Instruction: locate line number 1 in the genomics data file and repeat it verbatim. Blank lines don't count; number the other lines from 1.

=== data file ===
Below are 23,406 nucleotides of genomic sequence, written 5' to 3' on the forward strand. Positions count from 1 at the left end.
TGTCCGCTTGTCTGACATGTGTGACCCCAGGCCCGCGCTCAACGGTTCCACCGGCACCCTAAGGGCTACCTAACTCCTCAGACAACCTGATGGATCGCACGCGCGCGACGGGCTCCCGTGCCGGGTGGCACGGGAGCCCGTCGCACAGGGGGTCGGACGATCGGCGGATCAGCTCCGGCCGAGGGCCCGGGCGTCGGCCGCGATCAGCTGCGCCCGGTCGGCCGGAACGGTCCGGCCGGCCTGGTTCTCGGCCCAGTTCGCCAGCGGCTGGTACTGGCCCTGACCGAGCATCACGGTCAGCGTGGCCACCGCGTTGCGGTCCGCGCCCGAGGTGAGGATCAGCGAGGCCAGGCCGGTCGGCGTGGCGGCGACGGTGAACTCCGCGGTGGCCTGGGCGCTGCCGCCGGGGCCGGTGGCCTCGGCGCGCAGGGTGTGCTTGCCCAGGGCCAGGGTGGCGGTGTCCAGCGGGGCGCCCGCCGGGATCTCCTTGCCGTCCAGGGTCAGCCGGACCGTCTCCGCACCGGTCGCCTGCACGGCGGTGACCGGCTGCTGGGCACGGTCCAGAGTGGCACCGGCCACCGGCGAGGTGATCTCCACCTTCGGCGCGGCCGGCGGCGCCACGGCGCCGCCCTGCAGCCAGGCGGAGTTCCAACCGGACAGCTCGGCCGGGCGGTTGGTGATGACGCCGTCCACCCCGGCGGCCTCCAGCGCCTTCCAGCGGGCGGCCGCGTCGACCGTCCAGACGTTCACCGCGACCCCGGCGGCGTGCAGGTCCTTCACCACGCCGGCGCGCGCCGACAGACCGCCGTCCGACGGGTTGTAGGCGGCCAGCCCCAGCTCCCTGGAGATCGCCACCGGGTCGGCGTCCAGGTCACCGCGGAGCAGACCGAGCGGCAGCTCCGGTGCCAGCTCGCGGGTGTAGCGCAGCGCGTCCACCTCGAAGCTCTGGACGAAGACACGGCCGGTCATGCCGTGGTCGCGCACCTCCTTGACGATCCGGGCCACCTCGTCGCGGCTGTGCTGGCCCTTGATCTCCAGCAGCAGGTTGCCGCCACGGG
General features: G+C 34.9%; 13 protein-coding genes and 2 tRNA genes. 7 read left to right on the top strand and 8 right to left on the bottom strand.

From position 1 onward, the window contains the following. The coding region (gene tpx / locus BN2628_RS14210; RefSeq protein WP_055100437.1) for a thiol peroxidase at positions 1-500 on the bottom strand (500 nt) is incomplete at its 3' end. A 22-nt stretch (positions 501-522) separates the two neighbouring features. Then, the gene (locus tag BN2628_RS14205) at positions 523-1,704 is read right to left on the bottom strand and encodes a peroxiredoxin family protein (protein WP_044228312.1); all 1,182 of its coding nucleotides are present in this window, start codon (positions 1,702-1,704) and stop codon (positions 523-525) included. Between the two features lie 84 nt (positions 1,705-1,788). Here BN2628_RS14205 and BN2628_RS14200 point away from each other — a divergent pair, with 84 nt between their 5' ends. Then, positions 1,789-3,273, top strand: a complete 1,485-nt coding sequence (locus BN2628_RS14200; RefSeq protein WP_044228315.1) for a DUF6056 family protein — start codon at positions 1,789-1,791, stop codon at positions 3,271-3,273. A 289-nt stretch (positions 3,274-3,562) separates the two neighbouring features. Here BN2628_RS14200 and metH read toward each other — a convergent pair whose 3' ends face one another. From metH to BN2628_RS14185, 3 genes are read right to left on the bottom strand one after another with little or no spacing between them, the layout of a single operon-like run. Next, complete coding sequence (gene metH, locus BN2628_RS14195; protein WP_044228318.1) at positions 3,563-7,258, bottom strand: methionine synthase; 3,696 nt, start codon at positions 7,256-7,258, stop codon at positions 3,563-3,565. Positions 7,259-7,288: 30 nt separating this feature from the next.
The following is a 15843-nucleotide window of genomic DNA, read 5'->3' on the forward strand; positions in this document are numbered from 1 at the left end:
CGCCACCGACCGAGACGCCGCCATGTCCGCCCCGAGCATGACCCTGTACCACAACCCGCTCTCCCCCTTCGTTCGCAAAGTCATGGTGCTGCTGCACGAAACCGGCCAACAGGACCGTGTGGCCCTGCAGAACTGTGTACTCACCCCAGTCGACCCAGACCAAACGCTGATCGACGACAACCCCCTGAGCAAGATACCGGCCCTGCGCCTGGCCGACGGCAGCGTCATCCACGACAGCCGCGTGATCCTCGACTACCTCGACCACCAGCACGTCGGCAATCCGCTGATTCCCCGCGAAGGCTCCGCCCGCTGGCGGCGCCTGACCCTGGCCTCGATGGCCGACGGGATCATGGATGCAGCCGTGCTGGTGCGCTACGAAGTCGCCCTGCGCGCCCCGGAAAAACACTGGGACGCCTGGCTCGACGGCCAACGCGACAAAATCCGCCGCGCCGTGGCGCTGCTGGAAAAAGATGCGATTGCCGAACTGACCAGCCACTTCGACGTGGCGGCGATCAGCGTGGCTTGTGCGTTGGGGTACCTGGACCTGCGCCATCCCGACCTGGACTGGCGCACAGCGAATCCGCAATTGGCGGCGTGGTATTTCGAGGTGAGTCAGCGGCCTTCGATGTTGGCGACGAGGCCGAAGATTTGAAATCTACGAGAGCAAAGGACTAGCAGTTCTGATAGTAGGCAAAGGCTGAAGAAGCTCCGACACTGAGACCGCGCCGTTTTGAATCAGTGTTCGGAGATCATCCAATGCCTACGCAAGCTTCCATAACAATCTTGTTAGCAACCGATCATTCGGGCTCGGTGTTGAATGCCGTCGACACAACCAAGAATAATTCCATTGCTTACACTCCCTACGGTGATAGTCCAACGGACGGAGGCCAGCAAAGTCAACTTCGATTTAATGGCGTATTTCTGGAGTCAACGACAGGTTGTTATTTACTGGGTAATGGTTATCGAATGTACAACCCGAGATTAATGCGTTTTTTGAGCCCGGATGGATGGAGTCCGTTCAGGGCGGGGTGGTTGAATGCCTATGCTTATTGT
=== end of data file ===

Below are 23,406 nucleotides of genomic sequence, written 5' to 3' on the forward strand. Positions count from 1 at the left end.